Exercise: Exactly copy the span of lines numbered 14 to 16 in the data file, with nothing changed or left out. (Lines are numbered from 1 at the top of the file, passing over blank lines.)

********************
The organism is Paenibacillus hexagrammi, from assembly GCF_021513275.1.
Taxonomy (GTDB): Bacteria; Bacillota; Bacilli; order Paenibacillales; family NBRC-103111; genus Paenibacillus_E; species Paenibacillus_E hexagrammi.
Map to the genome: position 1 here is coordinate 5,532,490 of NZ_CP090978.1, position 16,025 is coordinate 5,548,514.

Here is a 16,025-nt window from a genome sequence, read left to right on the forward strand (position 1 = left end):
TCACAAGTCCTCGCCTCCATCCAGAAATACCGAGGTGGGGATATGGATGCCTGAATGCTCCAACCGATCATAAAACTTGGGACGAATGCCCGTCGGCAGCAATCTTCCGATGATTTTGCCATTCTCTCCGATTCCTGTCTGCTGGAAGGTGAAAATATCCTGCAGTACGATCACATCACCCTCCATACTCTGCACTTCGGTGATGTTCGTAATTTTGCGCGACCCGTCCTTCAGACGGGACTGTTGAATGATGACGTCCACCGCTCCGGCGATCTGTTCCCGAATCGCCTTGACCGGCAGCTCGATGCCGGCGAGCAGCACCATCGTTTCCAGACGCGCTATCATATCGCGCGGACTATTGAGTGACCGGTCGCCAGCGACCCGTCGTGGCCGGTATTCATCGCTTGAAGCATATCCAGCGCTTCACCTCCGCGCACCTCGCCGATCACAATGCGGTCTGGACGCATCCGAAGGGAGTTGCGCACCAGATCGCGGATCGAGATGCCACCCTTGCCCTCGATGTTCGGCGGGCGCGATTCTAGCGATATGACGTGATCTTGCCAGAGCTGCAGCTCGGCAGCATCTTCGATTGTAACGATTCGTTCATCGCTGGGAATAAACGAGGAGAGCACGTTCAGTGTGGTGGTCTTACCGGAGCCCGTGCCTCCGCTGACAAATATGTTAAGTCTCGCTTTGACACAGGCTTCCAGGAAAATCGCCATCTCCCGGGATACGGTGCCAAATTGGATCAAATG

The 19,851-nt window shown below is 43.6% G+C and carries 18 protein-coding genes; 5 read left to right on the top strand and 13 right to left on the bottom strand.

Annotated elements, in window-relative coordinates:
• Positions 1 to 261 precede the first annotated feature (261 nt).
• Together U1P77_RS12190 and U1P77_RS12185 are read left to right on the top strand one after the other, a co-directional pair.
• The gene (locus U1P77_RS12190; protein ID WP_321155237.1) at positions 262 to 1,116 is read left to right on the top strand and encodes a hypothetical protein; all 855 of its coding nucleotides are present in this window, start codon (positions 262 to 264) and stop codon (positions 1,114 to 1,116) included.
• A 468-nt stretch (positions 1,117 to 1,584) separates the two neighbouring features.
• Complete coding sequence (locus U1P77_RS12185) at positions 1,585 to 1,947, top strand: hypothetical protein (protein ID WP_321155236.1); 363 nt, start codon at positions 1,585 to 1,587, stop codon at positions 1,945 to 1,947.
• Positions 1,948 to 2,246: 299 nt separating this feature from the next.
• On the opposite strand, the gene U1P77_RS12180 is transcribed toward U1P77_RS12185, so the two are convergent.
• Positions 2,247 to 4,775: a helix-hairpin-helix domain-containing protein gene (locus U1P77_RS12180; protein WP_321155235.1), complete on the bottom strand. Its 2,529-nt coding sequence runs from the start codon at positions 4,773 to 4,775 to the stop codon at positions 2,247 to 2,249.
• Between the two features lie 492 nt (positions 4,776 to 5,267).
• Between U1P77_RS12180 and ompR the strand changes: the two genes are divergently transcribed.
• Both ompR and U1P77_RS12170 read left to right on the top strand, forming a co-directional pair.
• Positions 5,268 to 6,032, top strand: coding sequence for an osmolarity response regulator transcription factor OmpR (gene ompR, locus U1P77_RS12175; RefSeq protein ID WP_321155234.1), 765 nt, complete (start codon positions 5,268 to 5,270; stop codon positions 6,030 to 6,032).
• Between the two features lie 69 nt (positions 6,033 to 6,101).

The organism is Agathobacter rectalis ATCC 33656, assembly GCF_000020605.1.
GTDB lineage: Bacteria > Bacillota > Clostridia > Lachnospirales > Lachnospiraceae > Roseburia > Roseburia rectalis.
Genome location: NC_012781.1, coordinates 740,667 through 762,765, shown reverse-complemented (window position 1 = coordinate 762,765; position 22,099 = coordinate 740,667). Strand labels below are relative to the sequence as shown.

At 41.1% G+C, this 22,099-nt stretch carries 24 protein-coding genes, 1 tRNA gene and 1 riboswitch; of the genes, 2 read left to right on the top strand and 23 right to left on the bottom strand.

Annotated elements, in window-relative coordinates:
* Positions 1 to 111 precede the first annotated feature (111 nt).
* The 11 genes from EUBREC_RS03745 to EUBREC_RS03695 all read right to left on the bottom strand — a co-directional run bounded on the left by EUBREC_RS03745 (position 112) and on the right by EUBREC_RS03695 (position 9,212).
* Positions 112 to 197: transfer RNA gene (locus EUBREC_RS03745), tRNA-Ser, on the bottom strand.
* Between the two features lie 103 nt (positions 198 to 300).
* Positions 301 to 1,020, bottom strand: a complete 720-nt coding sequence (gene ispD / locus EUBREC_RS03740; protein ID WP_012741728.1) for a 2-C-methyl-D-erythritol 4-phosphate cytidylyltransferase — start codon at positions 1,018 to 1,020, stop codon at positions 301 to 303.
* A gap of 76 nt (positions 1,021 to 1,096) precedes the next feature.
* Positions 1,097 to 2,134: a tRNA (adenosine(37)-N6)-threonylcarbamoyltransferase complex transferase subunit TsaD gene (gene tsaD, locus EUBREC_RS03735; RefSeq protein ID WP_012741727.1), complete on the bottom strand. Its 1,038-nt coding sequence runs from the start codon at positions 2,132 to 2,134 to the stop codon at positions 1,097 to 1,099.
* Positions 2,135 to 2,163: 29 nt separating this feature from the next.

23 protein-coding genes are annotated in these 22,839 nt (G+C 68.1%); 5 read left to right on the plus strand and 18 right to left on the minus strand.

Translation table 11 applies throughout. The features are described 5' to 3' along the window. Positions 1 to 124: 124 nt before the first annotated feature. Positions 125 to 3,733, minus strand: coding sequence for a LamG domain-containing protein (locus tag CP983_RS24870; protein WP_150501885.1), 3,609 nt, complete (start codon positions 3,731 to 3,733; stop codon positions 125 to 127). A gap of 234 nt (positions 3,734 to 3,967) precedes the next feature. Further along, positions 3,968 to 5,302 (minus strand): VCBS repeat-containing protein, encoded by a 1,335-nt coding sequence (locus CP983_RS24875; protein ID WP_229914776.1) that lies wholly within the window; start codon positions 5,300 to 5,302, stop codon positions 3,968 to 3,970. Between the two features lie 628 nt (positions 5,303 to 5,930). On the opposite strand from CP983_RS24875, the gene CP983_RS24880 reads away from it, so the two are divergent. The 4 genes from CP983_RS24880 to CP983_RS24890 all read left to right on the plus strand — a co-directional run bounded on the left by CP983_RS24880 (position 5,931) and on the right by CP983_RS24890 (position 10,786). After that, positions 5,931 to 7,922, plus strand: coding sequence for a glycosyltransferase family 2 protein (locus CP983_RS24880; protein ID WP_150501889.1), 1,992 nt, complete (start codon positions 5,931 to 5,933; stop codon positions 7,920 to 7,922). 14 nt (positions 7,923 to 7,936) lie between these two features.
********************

• On the opposite strand, the gene U1P77_RS12180 is transcribed toward U1P77_RS12185, so the two are convergent.
• Positions 2,247 to 4,775: a helix-hairpin-helix domain-containing protein gene (locus U1P77_RS12180; protein WP_321155235.1), complete on the bottom strand. Its 2,529-nt coding sequence runs from the start codon at positions 4,773 to 4,775 to the stop codon at positions 2,247 to 2,249.
• Between the two features lie 492 nt (positions 4,776 to 5,267).